Paul Willems was born on April 4, 1912, the son of revered Belgian poet Marie Gevers. He spent his childhood on the family estate, Missembourg, located in Edegem, near the seaside city Antwerp. The old country house had been bought by Willems’s grandfather, a disciple of Rousseau, as a retreat from modern civilization. It was said to be haunted by the ghost of a famous highwayman, forever searching for his lost treasure.
Young Paul did not attend school until the age of twelve. His maternal grandmother gave him lessons in French and Latin in the mornings, and in the afternoons he was sent out into the gardens to learn from the greatest teacher: nature. The estate’s gardener, who claimed to be a wizard, also taught the child respect for the tools of one’s trade. Willems’s novels and plays reflect his childhood love for nature, especially water: lakes, ponds, the sea, and the ever-present Belgian rain. A fatalistic pessimist who rejected religious orthodoxy, Willems nonetheless meditated with both irony and mystical delight on the nameless beauty of the ephemeral.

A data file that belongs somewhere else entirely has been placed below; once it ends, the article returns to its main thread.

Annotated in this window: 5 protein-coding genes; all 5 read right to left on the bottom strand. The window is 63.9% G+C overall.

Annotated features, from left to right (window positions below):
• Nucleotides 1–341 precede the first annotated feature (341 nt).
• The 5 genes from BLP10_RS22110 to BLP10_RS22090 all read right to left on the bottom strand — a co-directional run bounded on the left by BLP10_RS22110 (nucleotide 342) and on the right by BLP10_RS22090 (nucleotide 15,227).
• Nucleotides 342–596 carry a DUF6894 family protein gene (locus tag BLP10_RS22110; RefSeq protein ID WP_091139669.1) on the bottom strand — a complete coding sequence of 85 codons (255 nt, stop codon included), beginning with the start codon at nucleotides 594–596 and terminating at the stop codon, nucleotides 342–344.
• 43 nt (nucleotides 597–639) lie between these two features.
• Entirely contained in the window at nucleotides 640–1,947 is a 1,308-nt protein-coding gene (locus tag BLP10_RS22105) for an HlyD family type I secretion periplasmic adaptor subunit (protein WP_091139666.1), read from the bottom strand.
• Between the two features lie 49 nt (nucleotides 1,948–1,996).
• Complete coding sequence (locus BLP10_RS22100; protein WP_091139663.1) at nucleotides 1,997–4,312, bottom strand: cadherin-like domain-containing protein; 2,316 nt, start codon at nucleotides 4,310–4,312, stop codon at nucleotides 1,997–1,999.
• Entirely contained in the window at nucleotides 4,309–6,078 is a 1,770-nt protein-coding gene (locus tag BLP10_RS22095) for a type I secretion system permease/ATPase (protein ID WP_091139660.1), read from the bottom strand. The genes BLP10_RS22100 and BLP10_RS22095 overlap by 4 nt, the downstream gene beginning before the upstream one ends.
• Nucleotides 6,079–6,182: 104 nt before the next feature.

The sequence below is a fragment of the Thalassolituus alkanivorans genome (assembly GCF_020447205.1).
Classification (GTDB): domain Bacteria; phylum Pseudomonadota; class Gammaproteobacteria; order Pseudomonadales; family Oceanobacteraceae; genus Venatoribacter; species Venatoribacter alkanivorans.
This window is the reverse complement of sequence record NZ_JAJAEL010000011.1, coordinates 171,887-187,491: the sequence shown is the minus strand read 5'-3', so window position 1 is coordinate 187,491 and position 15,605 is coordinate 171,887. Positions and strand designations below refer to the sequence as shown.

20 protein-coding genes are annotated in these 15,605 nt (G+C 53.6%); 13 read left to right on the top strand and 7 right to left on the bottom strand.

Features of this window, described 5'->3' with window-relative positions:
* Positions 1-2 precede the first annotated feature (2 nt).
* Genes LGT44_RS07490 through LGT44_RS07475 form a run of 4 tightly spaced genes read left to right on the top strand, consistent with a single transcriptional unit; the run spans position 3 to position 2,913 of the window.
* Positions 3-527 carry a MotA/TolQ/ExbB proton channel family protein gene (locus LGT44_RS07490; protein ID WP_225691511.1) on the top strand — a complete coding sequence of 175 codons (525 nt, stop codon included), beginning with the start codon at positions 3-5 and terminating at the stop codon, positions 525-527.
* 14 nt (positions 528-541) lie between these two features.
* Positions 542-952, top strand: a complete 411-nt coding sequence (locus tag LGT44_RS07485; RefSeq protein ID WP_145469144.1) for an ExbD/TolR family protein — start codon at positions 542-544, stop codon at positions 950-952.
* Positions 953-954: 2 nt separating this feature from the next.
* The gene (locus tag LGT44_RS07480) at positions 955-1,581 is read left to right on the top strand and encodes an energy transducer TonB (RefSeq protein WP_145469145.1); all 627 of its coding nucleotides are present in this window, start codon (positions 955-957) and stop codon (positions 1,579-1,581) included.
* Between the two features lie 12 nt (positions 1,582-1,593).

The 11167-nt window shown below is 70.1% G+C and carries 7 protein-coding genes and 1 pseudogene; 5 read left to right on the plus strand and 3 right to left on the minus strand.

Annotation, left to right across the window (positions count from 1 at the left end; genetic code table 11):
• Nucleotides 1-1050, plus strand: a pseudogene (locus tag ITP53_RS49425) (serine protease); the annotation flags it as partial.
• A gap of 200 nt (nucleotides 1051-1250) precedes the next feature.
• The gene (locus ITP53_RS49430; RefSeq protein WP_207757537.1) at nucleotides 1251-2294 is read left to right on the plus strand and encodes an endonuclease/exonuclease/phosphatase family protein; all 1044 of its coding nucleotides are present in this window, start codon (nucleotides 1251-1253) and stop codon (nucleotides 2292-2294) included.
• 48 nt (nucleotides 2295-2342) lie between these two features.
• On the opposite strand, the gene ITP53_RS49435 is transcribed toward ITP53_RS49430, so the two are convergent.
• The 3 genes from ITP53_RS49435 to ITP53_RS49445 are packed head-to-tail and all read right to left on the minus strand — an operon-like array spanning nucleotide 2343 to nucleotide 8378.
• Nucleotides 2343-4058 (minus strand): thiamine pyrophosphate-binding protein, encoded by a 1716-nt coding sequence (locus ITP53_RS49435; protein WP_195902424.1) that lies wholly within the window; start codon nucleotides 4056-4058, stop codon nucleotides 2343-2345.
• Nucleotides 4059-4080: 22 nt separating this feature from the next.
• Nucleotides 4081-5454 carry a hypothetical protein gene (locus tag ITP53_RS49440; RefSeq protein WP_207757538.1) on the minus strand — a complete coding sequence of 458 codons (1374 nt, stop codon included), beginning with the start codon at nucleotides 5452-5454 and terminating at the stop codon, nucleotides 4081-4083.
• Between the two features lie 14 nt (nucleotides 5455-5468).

Willems received his law degree from the Free University of Brussels in 1936 and practiced maritime law in Antwerp from 1937 to 1940. In addition to pursuing an active writing career, Willems entered the Palais des Beaux Arts de Bruxelles in 1946, where he served as director general (1947-1984). He continued to reside at Missembourg, however, with his wife, Elza, and commuted...
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